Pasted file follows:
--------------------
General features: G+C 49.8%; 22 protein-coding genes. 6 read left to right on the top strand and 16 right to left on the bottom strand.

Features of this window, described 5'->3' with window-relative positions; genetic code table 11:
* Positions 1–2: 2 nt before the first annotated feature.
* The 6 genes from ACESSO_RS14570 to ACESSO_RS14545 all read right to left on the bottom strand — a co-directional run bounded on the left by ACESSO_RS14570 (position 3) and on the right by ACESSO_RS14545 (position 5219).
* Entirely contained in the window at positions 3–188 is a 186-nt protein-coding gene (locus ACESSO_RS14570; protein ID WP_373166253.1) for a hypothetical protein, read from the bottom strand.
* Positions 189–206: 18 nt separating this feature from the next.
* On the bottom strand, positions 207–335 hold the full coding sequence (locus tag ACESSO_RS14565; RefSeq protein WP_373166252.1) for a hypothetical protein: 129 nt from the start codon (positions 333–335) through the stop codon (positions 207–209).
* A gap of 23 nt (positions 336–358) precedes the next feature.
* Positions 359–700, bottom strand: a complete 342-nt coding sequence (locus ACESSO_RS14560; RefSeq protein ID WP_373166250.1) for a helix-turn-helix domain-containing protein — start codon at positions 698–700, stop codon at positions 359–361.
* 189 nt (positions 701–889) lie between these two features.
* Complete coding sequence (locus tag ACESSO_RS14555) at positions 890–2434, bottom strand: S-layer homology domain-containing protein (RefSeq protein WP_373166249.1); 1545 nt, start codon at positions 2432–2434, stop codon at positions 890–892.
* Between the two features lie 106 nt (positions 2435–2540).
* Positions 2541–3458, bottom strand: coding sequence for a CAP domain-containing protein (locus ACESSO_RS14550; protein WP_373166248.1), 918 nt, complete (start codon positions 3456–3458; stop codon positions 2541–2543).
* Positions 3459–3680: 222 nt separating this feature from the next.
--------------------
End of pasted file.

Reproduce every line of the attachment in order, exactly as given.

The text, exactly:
General features: G+C 49.8%; 22 protein-coding genes. 6 read left to right on the top strand and 16 right to left on the bottom strand.

Features of this window, described 5'->3' with window-relative positions; genetic code table 11:
* Positions 1–2: 2 nt before the first annotated feature.
* The 6 genes from ACESSO_RS14570 to ACESSO_RS14545 all read right to left on the bottom strand — a co-directional run bounded on the left by ACESSO_RS14570 (position 3) and on the right by ACESSO_RS14545 (position 5219).
* Entirely contained in the window at positions 3–188 is a 186-nt protein-coding gene (locus ACESSO_RS14570; protein ID WP_373166253.1) for a hypothetical protein, read from the bottom strand.
* Positions 189–206: 18 nt separating this feature from the next.
* On the bottom strand, positions 207–335 hold the full coding sequence (locus tag ACESSO_RS14565; RefSeq protein WP_373166252.1) for a hypothetical protein: 129 nt from the start codon (positions 333–335) through the stop codon (positions 207–209).
* A gap of 23 nt (positions 336–358) precedes the next feature.
* Positions 359–700, bottom strand: a complete 342-nt coding sequence (locus ACESSO_RS14560; RefSeq protein ID WP_373166250.1) for a helix-turn-helix domain-containing protein — start codon at positions 698–700, stop codon at positions 359–361.
* 189 nt (positions 701–889) lie between these two features.
* Complete coding sequence (locus tag ACESSO_RS14555) at positions 890–2434, bottom strand: S-layer homology domain-containing protein (RefSeq protein WP_373166249.1); 1545 nt, start codon at positions 2432–2434, stop codon at positions 890–892.
* Between the two features lie 106 nt (positions 2435–2540).
* Positions 2541–3458, bottom strand: coding sequence for a CAP domain-containing protein (locus ACESSO_RS14550; protein WP_373166248.1), 918 nt, complete (start codon positions 3456–3458; stop codon positions 2541–2543).
* Positions 3459–3680: 222 nt separating this feature from the next.